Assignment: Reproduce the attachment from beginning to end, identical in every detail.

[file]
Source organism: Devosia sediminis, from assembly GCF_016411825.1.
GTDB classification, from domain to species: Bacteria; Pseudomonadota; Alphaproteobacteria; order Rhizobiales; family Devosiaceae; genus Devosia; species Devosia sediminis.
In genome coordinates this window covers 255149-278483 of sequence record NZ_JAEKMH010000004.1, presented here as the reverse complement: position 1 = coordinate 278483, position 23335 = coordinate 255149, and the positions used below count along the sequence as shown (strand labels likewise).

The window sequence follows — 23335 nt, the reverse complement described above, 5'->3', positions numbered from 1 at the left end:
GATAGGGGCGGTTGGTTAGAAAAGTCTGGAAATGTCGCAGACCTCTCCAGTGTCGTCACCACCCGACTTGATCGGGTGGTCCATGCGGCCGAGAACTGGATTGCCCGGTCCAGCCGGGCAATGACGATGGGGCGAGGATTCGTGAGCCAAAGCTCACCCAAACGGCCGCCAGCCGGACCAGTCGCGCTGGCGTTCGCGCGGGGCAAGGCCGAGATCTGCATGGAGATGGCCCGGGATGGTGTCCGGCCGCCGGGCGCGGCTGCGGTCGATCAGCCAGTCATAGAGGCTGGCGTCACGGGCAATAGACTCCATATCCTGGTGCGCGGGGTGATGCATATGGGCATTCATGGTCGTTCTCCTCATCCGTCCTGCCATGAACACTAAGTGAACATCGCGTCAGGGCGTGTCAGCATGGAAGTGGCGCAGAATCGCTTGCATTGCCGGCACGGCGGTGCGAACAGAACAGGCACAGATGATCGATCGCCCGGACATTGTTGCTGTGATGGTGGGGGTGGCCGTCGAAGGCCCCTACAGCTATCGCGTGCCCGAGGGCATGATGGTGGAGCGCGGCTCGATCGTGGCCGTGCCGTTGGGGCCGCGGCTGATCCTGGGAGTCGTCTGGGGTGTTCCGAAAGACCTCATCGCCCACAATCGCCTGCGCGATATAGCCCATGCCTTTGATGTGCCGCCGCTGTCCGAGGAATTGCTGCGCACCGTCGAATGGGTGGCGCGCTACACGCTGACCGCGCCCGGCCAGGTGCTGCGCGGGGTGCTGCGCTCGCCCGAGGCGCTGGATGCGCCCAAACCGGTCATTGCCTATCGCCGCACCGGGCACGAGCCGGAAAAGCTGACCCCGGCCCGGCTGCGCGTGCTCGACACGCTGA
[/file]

Source organism: Devosia sediminis, from assembly GCF_016411825.1.
GTDB classification, from domain to species: Bacteria; Pseudomonadota; Alphaproteobacteria; order Rhizobiales; family Devosiaceae; genus Devosia; species Devosia sediminis.
In genome coordinates this window covers 255149-278483 of sequence record NZ_JAEKMH010000004.1, presented here as the reverse complement: position 1 = coordinate 278483, position 23335 = coordinate 255149, and the positions used below count along the sequence as shown (strand labels likewise).

The window sequence follows — 23335 nt, the reverse complement described above, 5'->3', positions numbered from 1 at the left end:
GATAGGGGCGGTTGGTTAGAAAAGTCTGGAAATGTCGCAGACCTCTCCAGTGTCGTCACCACCCGACTTGATCGGGTGGTCCATGCGGCCGAGAACTGGATTGCCCGGTCCAGCCGGGCAATGACGATGGGGCGAGGATTCGTGAGCCAAAGCTCACCCAAACGGCCGCCAGCCGGACCAGTCGCGCTGGCGTTCGCGCGGGGCAAGGCCGAGATCTGCATGGAGATGGCCCGGGATGGTGTCCGGCCGCCGGGCGCGGCTGCGGTCGATCAGCCAGTCATAGAGGCTGGCGTCACGGGCAATAGACTCCATATCCTGGTGCGCGGGGTGATGCATATGGGCATTCATGGTCGTTCTCCTCATCCGTCCTGCCATGAACACTAAGTGAACATCGCGTCAGGGCGTGTCAGCATGGAAGTGGCGCAGAATCGCTTGCATTGCCGGCACGGCGGTGCGAACAGAACAGGCACAGATGATCGATCGCCCGGACATTGTTGCTGTGATGGTGGGGGTGGCCGTCGAAGGCCCCTACAGCTATCGCGTGCCCGAGGGCATGATGGTGGAGCGCGGCTCGATCGTGGCCGTGCCGTTGGGGCCGCGGCTGATCCTGGGAGTCGTCTGGGGTGTTCCGAAAGACCTCATCGCCCACAATCGCCTGCGCGATATAGCCCATGCCTTTGATGTGCCGCCGCTGTCCGAGGAATTGCTGCGCACCGTCGAATGGGTGGCGCGCTACACGCTGACCGCGCCCGGCCAGGTGCTGCGCGGGGTGCTGCGCTCGCCCGAGGCGCTGGATGCGCCCAAACCGGTCATTGCCTATCGCCGCACCGGGCACGAGCCGGAAAAGCTGACCCCGGCCCGGCTGCGCGTGCTCGACACGCTGA